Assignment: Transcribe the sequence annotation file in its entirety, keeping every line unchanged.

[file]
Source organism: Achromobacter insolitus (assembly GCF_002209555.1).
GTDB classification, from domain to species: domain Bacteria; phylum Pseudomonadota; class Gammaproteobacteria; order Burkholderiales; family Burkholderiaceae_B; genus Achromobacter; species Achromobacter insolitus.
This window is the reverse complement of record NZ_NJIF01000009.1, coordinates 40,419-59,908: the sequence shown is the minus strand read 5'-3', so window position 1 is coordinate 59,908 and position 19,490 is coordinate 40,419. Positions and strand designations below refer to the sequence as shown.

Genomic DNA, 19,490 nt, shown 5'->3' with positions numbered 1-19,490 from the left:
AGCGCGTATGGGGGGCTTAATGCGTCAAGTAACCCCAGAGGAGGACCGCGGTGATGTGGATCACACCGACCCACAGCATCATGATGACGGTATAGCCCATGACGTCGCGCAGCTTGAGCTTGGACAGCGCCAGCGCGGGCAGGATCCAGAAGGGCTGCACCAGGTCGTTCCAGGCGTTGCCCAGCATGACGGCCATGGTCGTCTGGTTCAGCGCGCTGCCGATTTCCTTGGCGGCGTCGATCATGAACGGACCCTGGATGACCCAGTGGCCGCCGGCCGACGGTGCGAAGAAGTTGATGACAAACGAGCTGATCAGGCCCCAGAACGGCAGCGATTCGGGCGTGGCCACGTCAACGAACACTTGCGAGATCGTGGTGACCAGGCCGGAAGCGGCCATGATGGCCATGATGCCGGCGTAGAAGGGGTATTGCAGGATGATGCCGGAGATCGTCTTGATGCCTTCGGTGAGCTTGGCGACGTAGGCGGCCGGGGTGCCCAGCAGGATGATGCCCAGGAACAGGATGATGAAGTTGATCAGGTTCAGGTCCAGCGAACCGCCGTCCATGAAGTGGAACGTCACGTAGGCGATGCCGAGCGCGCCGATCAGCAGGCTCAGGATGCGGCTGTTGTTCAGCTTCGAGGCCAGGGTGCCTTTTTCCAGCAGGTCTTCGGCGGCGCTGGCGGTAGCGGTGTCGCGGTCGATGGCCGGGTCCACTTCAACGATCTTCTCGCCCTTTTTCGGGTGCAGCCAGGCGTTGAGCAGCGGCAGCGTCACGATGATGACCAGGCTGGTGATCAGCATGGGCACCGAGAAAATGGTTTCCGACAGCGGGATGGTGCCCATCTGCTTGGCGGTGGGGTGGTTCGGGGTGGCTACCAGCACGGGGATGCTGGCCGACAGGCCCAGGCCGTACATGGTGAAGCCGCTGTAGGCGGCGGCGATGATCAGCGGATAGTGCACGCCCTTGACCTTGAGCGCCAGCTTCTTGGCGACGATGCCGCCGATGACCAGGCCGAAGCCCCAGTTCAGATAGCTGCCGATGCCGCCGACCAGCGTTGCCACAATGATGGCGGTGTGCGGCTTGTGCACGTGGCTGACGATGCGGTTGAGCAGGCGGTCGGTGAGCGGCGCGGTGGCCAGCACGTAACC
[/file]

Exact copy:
Source organism: Achromobacter insolitus (assembly GCF_002209555.1).
GTDB classification, from domain to species: domain Bacteria; phylum Pseudomonadota; class Gammaproteobacteria; order Burkholderiales; family Burkholderiaceae_B; genus Achromobacter; species Achromobacter insolitus.
This window is the reverse complement of record NZ_NJIF01000009.1, coordinates 40,419-59,908: the sequence shown is the minus strand read 5'-3', so window position 1 is coordinate 59,908 and position 19,490 is coordinate 40,419. Positions and strand designations below refer to the sequence as shown.

Genomic DNA, 19,490 nt, shown 5'->3' with positions numbered 1-19,490 from the left:
AGCGCGTATGGGGGGCTTAATGCGTCAAGTAACCCCAGAGGAGGACCGCGGTGATGTGGATCACACCGACCCACAGCATCATGATGACGGTATAGCCCATGACGTCGCGCAGCTTGAGCTTGGACAGCGCCAGCGCGGGCAGGATCCAGAAGGGCTGCACCAGGTCGTTCCAGGCGTTGCCCAGCATGACGGCCATGGTCGTCTGGTTCAGCGCGCTGCCGATTTCCTTGGCGGCGTCGATCATGAACGGACCCTGGATGACCCAGTGGCCGCCGGCCGACGGTGCGAAGAAGTTGATGACAAACGAGCTGATCAGGCCCCAGAACGGCAGCGATTCGGGCGTGGCCACGTCAACGAACACTTGCGAGATCGTGGTGACCAGGCCGGAAGCGGCCATGATGGCCATGATGCCGGCGTAGAAGGGGTATTGCAGGATGATGCCGGAGATCGTCTTGATGCCTTCGGTGAGCTTGGCGACGTAGGCGGCCGGGGTGCCCAGCAGGATGATGCCCAGGAACAGGATGATGAAGTTGATCAGGTTCAGGTCCAGCGAACCGCCGTCCATGAAGTGGAACGTCACGTAGGCGATGCCGAGCGCGCCGATCAGCAGGCTCAGGATGCGGCTGTTGTTCAGCTTCGAGGCCAGGGTGCCTTTTTCCAGCAGGTCTTCGGCGGCGCTGGCGGTAGCGGTGTCGCGGTCGATGGCCGGGTCCACTTCAACGATCTTCTCGCCCTTTTTCGGGTGCAGCCAGGCGTTGAGCAGCGGCAGCGTCACGATGATGACCAGGCTGGTGATCAGCATGGGCACCGAGAAAATGGTTTCCGACAGCGGGATGGTGCCCATCTGCTTGGCGGTGGGGTGGTTCGGGGTGGCTACCAGCACGGGGATGCTGGCCGACAGGCCCAGGCCGTACATGGTGAAGCCGCTGTAGGCGGCGGCGATGATCAGCGGATAGTGCACGCCCTTGACCTTGAGCGCCAGCTTCTTGGCGACGATGCCGCCGATGACCAGGCCGAAGCCCCAGTTCAGATAGCTGCCGATGCCGCCGACCAGCGTTGCCACAATGATGGCGGTGTGCGGCTTGTGCACGTGGCTGACGATGCGGTTGAGCAGGCGGTCGGTGAGCGGCGCGGTGGCCAGCACGTAACC